The effect of the weight of the seat occupant acting on the load supporting portion of element 16 will be transmitted to the rear attaching portion through side bar 25. The force will cause torsion bars 28, 29' and 32 to deflect torsionally thus increasing the resilience of the rear portion of element 16. It should also be noted that the construction causes forward 28 and intermediate 29 bars to close under load rather than open. This tends to reduce the possibilities of permanent deformation in the area of greatest stress.

It will be understood that the invention is not to be limited to the exact construction shown and described, but that various changes and modifications may be made without departing from the spirit and scope of the invention, as defined by the appended claims.

What is claimed is:

1. A wire spring element formed with a convex load supporting portion formed of parallel transverse cross bar-s joined by side bars at alternate sides thereof and terminating at each end in resilient end attaching portions, at least one of said resilient end attaching portions including at least two spaced transverse torsion bars separated by an intermediate torsion bar, said intermediate torsion bar of said resilient end attaching portion being joined at one side thereof with an angularly formed terminal side bar of the load supporting portion, a side bar connecting one of said spaced torsion bars with said intermediate torsion bar at the other side thereof, a further side bar passing over said intermediate torsion bar and connecting said one of said spaced torsion bars and the other of said spaced torsion bars, and means preventing rotation of one of said torsion bars whereby all of said torsion bars will be subjected to torsional stresses when loads are imposed on said load supporting portion.

2. A wire spring element formed with a convex load supporting portion formed of parallel transverse cross bars joined by side bars at alternate sides thereof and terminating in resilient forward and rearward end attaching portions, said forward end attaching portions being in the form of a fishmouth section, said resilient rearward end attaching portions including at least two transverse torsion bars and an intermediate torsion bar, said intermediate torsion bar being joined at one side thereof with an angularly formed side bar of said load supporting portion, a side bar connecting the forwardmost torsion bar of said resilient end attaching portion with said intermediate torsion bar at the other side thereof, a further side bar passing over said intermediate torsion bar and connecting said forwardmost torsion bar and one side of the rearwardmost torsion bar of said resilient end attaching portion, and means preventing rotation of the other side of said rearwardmost torsion bar whereby said torsion bars will be subjected to torsional stresses when loads are imposed on the load supporting portion.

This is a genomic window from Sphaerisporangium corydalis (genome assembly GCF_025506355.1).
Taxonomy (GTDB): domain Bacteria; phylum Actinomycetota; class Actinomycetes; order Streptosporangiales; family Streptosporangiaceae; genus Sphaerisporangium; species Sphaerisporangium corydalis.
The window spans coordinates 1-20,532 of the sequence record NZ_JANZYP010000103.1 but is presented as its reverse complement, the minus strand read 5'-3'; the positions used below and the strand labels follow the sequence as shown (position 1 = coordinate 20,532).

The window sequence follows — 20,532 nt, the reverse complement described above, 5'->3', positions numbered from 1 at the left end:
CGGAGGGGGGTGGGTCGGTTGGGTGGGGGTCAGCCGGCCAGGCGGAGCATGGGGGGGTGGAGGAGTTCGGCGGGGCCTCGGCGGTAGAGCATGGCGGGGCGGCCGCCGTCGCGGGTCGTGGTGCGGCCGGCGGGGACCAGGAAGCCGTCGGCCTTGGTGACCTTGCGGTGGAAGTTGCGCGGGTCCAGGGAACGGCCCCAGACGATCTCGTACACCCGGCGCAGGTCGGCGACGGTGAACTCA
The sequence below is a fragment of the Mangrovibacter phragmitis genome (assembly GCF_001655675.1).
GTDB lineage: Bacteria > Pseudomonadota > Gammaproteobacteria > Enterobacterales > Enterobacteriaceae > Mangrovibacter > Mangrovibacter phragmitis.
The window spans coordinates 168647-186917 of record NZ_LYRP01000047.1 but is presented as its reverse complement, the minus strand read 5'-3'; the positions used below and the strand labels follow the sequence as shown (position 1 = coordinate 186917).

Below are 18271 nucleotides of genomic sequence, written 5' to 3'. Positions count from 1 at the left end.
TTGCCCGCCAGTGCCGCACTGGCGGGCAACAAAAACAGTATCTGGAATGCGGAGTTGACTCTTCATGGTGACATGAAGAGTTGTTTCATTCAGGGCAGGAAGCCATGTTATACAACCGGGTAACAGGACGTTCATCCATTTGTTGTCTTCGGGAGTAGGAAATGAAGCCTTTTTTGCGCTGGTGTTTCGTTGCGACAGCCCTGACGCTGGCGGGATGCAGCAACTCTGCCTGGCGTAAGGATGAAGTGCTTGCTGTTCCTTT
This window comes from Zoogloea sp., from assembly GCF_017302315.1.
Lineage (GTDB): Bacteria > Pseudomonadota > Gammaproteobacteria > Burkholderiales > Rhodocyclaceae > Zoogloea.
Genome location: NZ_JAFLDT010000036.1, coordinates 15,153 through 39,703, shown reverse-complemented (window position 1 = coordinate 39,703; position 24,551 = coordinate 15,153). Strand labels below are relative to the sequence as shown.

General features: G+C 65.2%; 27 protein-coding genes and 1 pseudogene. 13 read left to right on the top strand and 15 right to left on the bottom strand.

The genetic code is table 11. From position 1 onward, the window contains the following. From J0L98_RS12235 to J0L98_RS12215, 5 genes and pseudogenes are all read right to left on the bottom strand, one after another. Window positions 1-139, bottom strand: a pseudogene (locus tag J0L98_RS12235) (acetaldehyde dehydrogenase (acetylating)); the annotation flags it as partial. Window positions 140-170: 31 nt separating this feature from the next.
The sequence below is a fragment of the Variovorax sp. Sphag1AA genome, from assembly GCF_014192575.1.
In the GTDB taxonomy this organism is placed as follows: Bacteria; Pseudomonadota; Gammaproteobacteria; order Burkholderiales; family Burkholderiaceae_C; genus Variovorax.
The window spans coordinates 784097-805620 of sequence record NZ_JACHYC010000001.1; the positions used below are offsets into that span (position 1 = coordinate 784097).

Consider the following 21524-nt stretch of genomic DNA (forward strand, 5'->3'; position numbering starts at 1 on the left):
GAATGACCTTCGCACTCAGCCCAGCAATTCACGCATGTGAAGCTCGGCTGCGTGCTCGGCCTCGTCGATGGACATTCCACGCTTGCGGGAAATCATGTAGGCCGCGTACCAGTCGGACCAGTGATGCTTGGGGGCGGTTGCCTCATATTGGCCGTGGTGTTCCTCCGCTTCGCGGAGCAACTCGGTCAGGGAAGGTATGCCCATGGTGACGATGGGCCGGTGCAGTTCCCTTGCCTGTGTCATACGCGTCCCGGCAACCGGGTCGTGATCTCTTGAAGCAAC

3. In a seat cushion construction including a seat frame having front and rear frame rails, a plurality of wire spring elements extending between said front and rear frame rails, each of said spring elements being formed with a convex load supporting portion formed with parallel transverse cross bars joined by side bars at alternate sides thereof and terminating in resilient forward and rearward end attaching portions, said forward end attaching portion being in the form of a fishmouth section, means operatively connecting the terminal portion of each of said fishmouth sections with said front frame rail, said resilient end attaching portion including forward, intermediate and rearward parallel transverse torsion bars, said intermediate torsion bar being joined at one side thereof with angularly formed terminal sidebar of said load supporting portion, a side bar connecting said forward torsion bar with said intermediate torsion bar at the other side thereof, a further side bar passing over said intermediate torsion bar and connecting said forward torsion bar and one side of said rearward torsion bar, and means operatively securing the other side of said rearward torsion bar of each of said spring elements to said rear frame rail whereby said forward, intermediate and rear-ward torsion bars will be subjected to torsional stresses and said forward and intermediate torsion bars will move closer together when loads are imposed upon said load supporting portion.

4. A wire spring element formed with a zig-zag shaped load supporting portion terminating in forward and rearward end attaching portions, the wire of said forward end attaching portion being in the form of a fishmouth section and the wire of said rearward end attaching portion having a convolution formed contiguous to the rearward point of attachment, said convolution being formed with at least two substantially straight sections extending in a direction transverse to said load supporting portion, and means including a side bar at one side of the for Wardmost of said straight sections passing over the other of said straight sections providing said rearward point of attachment whereby loads imposed upon said load supporting portion will cause torsional deflections of said straight sections.

5. A wire spring element formed with a zig-zag shaped load supporting portion terminating at each end in resilient end attaining portions, at least one of said resilient end attaching portions including at least two spaced transverse torsion bars separated by an intermediate torsion bar, said intermediate torsion bar of said resilient end attaching portion being joined at one side thereof with a terminal side bar of said load supporting portion, a side bar connecting the forwardmost of said torsion bars with said intermediate torsion bar at the other side thereof, a further side bar connecting said forwardmost torsion bar and the rearwardmost of said torsion bars, said forwardmost and said intermediate torsion bars defining a plane passing below said rearwardmost torsion bar, and means preventing rotation of said rearwardmost torsion bar whereby all of said torsion bars will be subjected to torsional stresses when loads are imposed upon said load supporting portion.

References Cited in the file of this patent UNITED STATES PATENTS

Patent Citations
Cited PatentFiling datePublication dateApplicantTitle
US2684844 *May 31, 1952Jul 27, 1954American Metal ProdSinuous type of spring with variable lengths of transverse and longitudinal bars
US2731075 *Aug 2, 1949Jan 17, 1956 Spring construction
US2910115 *Jun 2, 1958Oct 27, 1959Stubnitz Greene CorpSpring structure
Referenced by
Citing PatentFiling datePublication dateApplicantTitle
US3803689 *Mar 17, 1972Apr 16, 1974Lear Siegler IncMethod for bending flat pattern spring strips
US7356859Feb 1, 2006Apr 15, 2008Hickory Springs Manufacturing CompanyBedding foundation support module
US7360263Feb 1, 2006Apr 22, 2008Hickory Springs Manufacturing CompanyBedding foundation support module
Classifications
U.S. Classification267/107
International ClassificationA47C7/30, A47C7/02
Cooperative ClassificationA47C7/30
European ClassificationA47C7/30